Release Date: June 24, 2014
Genres: Contemporary, Drama, YA
Source: Received in exchange for review
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Bettina Vasilis can hardly believe it when basketball star Brady Cullen asks her out, and she just about faints when her strict father actually approves of him.
But when school starts up again, Brady changes. What happened to the sweet boy she fell in love with? Then she meets a smoldering guy in his twenties, and this “cowboy” is everything Brady is not—gentle, caring, and interested in getting to know the real Bettina.
Bettina knows that breaking up with Brady would mean giving up her freedom—and that it would be inappropriate for anything to happen between her and Cowboy. Still, she can’t help that she longs for the scent of his auto shop whenever she’s anywhere else.
When tragedy strikes, Bettina must tell her family the truth—and kiss goodbye the things she thought she knew about herself and the men in her life.
I don’t quite know how to review The Things You Kiss Goodbye. Not because it’s confusing or a mindfuck or anything, I just don’t really know what to say about it. I did like it, though, but it didn’t blow me away.
I think the main problem with The Things You Kiss Goodbye is my lack of connection to it. I liked the characters, but I didn’t really feel anything for them. I’m not sure whether it’s because of the book or because of me, but I think it’s an it’s-not-you-it’s-me situation. The only character I did feel more for than simply interest was Cowboy (no, that’s not his actual name, don’t worry), but even that was… How do I put this? It was a spark, not a fire, so to say.
Before I write anything else, though, I’d like to clear this up: The Things You Kiss Goodbye is NOT a book about some minor relationship struggles or angst. It’s about an abusive relationship. The Things You Kiss Goodbye is NOT a love triangle, though the synopsis makes it seem that way. It is, however, about healthy and unhealthy relationships and choosing what’s right for you.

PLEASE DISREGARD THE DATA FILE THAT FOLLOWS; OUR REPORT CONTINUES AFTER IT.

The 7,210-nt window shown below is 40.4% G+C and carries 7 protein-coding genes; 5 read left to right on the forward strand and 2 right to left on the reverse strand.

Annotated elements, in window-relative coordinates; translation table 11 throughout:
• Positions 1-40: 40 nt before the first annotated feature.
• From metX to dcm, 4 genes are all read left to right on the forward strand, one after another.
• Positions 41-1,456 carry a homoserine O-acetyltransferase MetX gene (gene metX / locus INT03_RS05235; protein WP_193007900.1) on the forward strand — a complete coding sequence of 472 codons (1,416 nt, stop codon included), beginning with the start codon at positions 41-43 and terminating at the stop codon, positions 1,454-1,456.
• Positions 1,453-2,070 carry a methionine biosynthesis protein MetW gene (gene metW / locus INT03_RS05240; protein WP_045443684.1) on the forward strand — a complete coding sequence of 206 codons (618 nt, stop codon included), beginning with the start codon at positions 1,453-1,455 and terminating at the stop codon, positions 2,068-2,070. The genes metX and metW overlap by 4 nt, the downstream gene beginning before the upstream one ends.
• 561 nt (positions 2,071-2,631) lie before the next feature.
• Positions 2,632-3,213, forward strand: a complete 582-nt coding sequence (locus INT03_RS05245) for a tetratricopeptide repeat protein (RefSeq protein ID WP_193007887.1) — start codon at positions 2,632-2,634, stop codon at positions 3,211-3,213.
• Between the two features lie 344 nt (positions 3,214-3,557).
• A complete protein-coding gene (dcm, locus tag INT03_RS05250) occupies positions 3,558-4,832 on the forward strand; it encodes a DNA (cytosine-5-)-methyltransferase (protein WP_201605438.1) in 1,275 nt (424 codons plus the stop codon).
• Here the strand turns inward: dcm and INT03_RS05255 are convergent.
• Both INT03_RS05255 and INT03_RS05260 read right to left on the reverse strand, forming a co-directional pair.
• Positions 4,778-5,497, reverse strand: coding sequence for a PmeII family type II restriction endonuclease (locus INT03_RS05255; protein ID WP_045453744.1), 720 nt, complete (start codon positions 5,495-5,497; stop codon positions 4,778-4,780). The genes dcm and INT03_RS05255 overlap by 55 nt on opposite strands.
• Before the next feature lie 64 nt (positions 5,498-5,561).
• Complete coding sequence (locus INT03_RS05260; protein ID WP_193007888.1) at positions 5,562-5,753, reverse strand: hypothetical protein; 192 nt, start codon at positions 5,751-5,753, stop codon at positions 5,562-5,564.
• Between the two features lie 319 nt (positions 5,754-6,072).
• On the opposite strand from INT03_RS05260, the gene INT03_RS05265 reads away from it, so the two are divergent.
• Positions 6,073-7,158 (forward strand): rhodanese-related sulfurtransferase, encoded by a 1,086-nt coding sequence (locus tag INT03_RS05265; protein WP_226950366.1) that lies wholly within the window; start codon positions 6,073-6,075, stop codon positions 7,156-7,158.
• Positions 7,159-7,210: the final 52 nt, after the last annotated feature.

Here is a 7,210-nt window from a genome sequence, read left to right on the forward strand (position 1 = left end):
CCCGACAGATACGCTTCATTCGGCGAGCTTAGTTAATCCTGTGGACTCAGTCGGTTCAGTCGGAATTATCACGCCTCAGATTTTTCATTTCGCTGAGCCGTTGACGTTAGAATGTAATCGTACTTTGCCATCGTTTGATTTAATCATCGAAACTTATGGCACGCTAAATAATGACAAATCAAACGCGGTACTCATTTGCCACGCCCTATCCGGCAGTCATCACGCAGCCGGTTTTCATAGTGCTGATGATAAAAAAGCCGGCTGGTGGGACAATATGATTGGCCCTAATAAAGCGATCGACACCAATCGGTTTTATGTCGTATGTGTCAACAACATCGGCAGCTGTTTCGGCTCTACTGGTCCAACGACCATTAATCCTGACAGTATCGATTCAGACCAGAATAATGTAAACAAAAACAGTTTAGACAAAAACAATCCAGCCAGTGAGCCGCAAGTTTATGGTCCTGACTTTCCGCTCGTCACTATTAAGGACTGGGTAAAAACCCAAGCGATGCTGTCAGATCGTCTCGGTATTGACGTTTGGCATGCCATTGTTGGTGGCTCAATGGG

Our main character, Bettina, is kind of a loner. She’s an artsy girl with unusual clothing preferences and a big heart. Her father’s very strict and doesn’t allow her much freedom, and her mother doesn’t seem to dare go against him. Bettina is a well-rounded character, and though she didn’t do much for me, I did like her. Her family’s also a bit of a mess, but in the end it’s a good mess. The Things You Kiss Goodbye is not one of those novels with absent parents – Bettina’s parents are highly involved in her life and are very present throughout the book.
The Things You Kiss Goodbye touches on a lot of things: family, abuse, loss, illness… I think it’s mostly handled well, but I wouldn’t have minded a bit more focus on the abuse. Of course there’s a lot of that going on, but around halfway through I felt the perspective shifted a little and I felt a bit disappointed that there wasn’t given more attention to the abuse. It’s a big topic, and I think that maybe The Things You Kiss Goodbye wanted to do a little too much within too little pages. However, most topics it touches on are actually handled pretty well.
The romance in The Things You Kiss Goodbye was one I liked. Of course, it’s obvious that Bettina and Cowboy are meant to be from the beginning, but I liked their relationship. Cowboy is a lot older than Bettina, but I still found myself shipping them. Or maybe I found myself shipping them because of it, because I’m a sucker for relationships with age differences in books (I have no idea why that is, but age difference = instant ship. I do not know how my brain works, really.) You should be warned though, the age difference is pretty big. If I’m not wrong, it’s 16 and 26 years old. If this kind of thing bothers you, you might have a hard time with The Things You Kiss Goodbye. However, Cowboy was very sweet and caring, though not without his faults, and I really liked him.
Overall, The Things You Kiss Goodbye was a solid read and quite enjoyable. Though I missed a lack of connection to the characters, it was well done and handled the different topics it touched on pretty well. This isn’t just about romance, but also about family and freedom and growing up. It’s a good book, but I’m afraid I failed to connect with it emotionally. It’s not you, it’s me.
~Thank you Katherine Tegen Books for sending me a review copy!~
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